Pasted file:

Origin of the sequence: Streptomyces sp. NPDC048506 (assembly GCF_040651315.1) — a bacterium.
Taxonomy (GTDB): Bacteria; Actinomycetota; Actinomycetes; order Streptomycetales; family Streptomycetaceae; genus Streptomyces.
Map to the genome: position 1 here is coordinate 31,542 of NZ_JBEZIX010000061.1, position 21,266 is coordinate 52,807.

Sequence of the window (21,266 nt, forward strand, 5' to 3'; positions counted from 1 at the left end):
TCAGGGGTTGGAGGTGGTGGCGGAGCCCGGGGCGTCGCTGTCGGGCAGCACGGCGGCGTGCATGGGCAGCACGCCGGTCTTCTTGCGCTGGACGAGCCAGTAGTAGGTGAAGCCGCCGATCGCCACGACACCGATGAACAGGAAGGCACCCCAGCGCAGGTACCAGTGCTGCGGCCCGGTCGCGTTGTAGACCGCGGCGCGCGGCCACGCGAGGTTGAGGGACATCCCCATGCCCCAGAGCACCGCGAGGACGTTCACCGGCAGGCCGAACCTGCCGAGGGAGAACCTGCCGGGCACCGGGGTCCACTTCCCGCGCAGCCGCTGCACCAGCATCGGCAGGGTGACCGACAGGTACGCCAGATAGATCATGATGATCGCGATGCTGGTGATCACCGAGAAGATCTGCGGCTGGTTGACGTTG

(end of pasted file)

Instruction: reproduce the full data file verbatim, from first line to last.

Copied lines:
Origin of the sequence: Streptomyces sp. NPDC048506 (assembly GCF_040651315.1) — a bacterium.
Taxonomy (GTDB): Bacteria; Actinomycetota; Actinomycetes; order Streptomycetales; family Streptomycetaceae; genus Streptomyces.
Map to the genome: position 1 here is coordinate 31,542 of NZ_JBEZIX010000061.1, position 21,266 is coordinate 52,807.

Sequence of the window (21,266 nt, forward strand, 5' to 3'; positions counted from 1 at the left end):
TCAGGGGTTGGAGGTGGTGGCGGAGCCCGGGGCGTCGCTGTCGGGCAGCACGGCGGCGTGCATGGGCAGCACGCCGGTCTTCTTGCGCTGGACGAGCCAGTAGTAGGTGAAGCCGCCGATCGCCACGACACCGATGAACAGGAAGGCACCCCAGCGCAGGTACCAGTGCTGCGGCCCGGTCGCGTTGTAGACCGCGGCGCGCGGCCACGCGAGGTTGAGGGACATCCCCATGCCCCAGAGCACCGCGAGGACGTTCACCGGCAGGCCGAACCTGCCGAGGGAGAACCTGCCGGGCACCGGGGTCCACTTCCCGCGCAGCCGCTGCACCAGCATCGGCAGGGTGACCGACAGGTACGCCAGATAGATCATGATGATCGCGATGCTGGTGATCACCGAGAAGATCTGCGGCTGGTTGACGTTG